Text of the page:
|Liberty of thought means liberty to communicate one's thought. - Salvador de Madariaga|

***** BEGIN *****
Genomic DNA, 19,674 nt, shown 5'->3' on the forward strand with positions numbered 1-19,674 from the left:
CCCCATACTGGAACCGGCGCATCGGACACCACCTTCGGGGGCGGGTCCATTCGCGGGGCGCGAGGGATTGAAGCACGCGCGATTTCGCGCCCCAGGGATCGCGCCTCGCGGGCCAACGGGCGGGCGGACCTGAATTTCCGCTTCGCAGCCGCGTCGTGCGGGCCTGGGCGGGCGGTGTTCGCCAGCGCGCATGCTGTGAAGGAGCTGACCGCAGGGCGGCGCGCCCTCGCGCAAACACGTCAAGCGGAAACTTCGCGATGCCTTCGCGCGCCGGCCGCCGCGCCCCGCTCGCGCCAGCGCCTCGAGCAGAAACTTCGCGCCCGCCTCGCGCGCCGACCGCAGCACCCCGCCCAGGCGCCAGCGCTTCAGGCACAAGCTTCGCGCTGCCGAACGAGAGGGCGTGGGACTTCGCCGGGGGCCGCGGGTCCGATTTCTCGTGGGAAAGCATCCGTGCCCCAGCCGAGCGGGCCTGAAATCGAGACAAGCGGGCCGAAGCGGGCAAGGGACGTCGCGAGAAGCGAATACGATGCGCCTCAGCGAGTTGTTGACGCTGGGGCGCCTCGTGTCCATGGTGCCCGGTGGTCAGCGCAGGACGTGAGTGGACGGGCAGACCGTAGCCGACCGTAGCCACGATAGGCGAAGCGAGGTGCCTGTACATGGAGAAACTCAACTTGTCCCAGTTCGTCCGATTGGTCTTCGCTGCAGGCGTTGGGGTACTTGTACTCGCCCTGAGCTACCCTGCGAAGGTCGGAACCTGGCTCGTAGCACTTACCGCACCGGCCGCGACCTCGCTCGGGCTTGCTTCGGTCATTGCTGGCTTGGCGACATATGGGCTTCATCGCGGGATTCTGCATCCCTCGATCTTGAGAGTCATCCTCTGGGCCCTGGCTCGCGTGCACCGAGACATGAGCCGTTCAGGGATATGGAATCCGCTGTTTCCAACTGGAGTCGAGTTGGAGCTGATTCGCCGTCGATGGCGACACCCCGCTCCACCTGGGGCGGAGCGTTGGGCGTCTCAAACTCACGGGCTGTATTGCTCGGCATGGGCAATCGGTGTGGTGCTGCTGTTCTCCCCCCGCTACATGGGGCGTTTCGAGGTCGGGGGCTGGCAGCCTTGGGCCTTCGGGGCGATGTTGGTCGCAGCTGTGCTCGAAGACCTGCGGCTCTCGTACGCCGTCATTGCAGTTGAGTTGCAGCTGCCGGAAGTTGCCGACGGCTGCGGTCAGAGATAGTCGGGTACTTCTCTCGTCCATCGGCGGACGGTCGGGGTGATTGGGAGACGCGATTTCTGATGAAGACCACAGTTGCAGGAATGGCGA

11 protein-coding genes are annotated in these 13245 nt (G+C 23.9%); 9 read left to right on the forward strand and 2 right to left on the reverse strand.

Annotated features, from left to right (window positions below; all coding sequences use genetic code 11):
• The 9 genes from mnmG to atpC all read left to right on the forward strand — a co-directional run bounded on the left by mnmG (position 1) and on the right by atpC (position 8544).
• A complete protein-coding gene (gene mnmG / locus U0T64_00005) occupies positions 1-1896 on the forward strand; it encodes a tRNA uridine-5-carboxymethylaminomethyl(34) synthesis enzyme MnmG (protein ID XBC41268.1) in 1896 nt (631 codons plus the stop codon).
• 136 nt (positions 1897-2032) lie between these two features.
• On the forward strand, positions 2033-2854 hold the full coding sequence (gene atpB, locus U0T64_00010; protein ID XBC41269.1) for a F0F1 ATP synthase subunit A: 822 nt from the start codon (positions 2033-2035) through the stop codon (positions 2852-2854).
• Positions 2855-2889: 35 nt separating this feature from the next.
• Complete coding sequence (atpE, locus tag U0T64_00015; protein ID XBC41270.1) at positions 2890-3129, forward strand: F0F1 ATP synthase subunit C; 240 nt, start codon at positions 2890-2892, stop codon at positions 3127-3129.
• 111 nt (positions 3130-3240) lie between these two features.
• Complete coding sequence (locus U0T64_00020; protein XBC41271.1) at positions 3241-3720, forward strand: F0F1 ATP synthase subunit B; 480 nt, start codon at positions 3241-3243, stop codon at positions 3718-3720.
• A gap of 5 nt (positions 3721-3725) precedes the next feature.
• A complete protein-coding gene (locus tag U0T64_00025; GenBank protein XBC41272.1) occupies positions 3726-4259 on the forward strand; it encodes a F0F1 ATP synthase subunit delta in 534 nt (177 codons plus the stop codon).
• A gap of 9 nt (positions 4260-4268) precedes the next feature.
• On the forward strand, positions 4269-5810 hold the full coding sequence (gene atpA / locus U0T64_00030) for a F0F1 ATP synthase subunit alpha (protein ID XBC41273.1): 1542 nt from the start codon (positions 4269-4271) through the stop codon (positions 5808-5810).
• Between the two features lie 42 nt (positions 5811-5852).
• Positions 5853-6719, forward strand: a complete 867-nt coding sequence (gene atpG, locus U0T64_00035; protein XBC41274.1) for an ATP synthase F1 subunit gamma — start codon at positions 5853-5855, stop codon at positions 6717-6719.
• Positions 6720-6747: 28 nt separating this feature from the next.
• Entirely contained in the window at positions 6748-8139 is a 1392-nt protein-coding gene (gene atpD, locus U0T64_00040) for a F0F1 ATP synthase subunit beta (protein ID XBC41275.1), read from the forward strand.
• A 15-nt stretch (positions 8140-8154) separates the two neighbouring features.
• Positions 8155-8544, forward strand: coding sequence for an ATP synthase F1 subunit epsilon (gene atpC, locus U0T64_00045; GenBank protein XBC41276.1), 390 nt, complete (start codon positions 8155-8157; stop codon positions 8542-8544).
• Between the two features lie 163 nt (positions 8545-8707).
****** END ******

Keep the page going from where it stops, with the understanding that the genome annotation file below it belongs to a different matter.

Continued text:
No. 59, 25 March 1992